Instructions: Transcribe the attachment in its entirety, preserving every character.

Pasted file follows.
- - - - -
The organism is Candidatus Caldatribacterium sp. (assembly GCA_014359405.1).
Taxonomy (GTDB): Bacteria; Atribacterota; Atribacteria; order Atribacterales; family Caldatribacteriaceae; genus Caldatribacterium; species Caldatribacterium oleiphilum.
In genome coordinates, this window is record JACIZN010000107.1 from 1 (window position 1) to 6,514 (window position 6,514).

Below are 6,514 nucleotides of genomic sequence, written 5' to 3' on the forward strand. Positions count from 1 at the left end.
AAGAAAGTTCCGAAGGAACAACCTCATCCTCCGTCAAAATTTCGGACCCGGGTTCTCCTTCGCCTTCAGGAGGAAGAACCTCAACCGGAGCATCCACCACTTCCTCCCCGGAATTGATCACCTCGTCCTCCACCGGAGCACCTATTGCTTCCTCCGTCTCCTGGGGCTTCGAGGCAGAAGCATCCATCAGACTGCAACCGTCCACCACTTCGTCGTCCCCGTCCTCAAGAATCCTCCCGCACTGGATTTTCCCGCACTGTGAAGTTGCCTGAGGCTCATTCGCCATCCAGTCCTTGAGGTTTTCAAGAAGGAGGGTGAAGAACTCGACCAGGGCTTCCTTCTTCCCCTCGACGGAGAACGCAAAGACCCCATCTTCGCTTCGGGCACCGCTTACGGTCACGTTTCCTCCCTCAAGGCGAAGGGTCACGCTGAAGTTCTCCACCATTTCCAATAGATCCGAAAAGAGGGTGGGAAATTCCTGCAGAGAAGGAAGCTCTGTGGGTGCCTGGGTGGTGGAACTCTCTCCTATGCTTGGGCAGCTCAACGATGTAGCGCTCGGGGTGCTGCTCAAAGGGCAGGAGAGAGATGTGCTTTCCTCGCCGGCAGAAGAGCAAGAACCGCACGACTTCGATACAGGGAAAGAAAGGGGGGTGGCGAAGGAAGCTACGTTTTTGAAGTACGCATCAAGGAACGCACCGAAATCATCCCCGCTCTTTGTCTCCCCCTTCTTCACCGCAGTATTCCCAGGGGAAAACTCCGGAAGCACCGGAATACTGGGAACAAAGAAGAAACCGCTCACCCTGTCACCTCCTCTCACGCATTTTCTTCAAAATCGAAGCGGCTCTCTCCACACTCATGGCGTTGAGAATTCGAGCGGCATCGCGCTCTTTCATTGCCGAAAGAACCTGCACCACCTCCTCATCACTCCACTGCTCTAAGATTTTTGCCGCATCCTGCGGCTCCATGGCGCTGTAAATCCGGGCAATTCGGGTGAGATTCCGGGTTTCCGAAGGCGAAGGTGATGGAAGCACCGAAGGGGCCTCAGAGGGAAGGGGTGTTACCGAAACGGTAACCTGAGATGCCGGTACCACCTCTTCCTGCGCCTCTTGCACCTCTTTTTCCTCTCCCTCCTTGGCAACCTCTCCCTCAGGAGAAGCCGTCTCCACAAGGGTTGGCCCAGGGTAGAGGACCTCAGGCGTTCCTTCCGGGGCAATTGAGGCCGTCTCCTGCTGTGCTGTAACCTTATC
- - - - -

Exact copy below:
The organism is Candidatus Caldatribacterium sp. (assembly GCA_014359405.1).
Taxonomy (GTDB): Bacteria; Atribacterota; Atribacteria; order Atribacterales; family Caldatribacteriaceae; genus Caldatribacterium; species Caldatribacterium oleiphilum.
In genome coordinates, this window is record JACIZN010000107.1 from 1 (window position 1) to 6,514 (window position 6,514).

Below are 6,514 nucleotides of genomic sequence, written 5' to 3' on the forward strand. Positions count from 1 at the left end.
AAGAAAGTTCCGAAGGAACAACCTCATCCTCCGTCAAAATTTCGGACCCGGGTTCTCCTTCGCCTTCAGGAGGAAGAACCTCAACCGGAGCATCCACCACTTCCTCCCCGGAATTGATCACCTCGTCCTCCACCGGAGCACCTATTGCTTCCTCCGTCTCCTGGGGCTTCGAGGCAGAAGCATCCATCAGACTGCAACCGTCCACCACTTCGTCGTCCCCGTCCTCAAGAATCCTCCCGCACTGGATTTTCCCGCACTGTGAAGTTGCCTGAGGCTCATTCGCCATCCAGTCCTTGAGGTTTTCAAGAAGGAGGGTGAAGAACTCGACCAGGGCTTCCTTCTTCCCCTCGACGGAGAACGCAAAGACCCCATCTTCGCTTCGGGCACCGCTTACGGTCACGTTTCCTCCCTCAAGGCGAAGGGTCACGCTGAAGTTCTCCACCATTTCCAATAGATCCGAAAAGAGGGTGGGAAATTCCTGCAGAGAAGGAAGCTCTGTGGGTGCCTGGGTGGTGGAACTCTCTCCTATGCTTGGGCAGCTCAACGATGTAGCGCTCGGGGTGCTGCTCAAAGGGCAGGAGAGAGATGTGCTTTCCTCGCCGGCAGAAGAGCAAGAACCGCACGACTTCGATACAGGGAAAGAAAGGGGGGTGGCGAAGGAAGCTACGTTTTTGAAGTACGCATCAAGGAACGCACCGAAATCATCCCCGCTCTTTGTCTCCCCCTTCTTCACCGCAGTATTCCCAGGGGAAAACTCCGGAAGCACCGGAATACTGGGAACAAAGAAGAAACCGCTCACCCTGTCACCTCCTCTCACGCATTTTCTTCAAAATCGAAGCGGCTCTCTCCACACTCATGGCGTTGAGAATTCGAGCGGCATCGCGCTCTTTCATTGCCGAAAGAACCTGCACCACCTCCTCATCACTCCACTGCTCTAAGATTTTTGCCGCATCCTGCGGCTCCATGGCGCTGTAAATCCGGGCAATTCGGGTGAGATTCCGGGTTTCCGAAGGCGAAGGTGATGGAAGCACCGAAGGGGCCTCAGAGGGAAGGGGTGTTACCGAAACGGTAACCTGAGATGCCGGTACCACCTCTTCCTGCGCCTCTTGCACCTCTTTTTCCTCTCCCTCCTTGGCAACCTCTCCCTCAGGAGAAGCCGTCTCCACAAGGGTTGGCCCAGGGTAGAGGACCTCAGGCGTTCCTTCCGGGGCAATTGAGGCCGTCTCCTGCTGTGCTGTAACCTTATC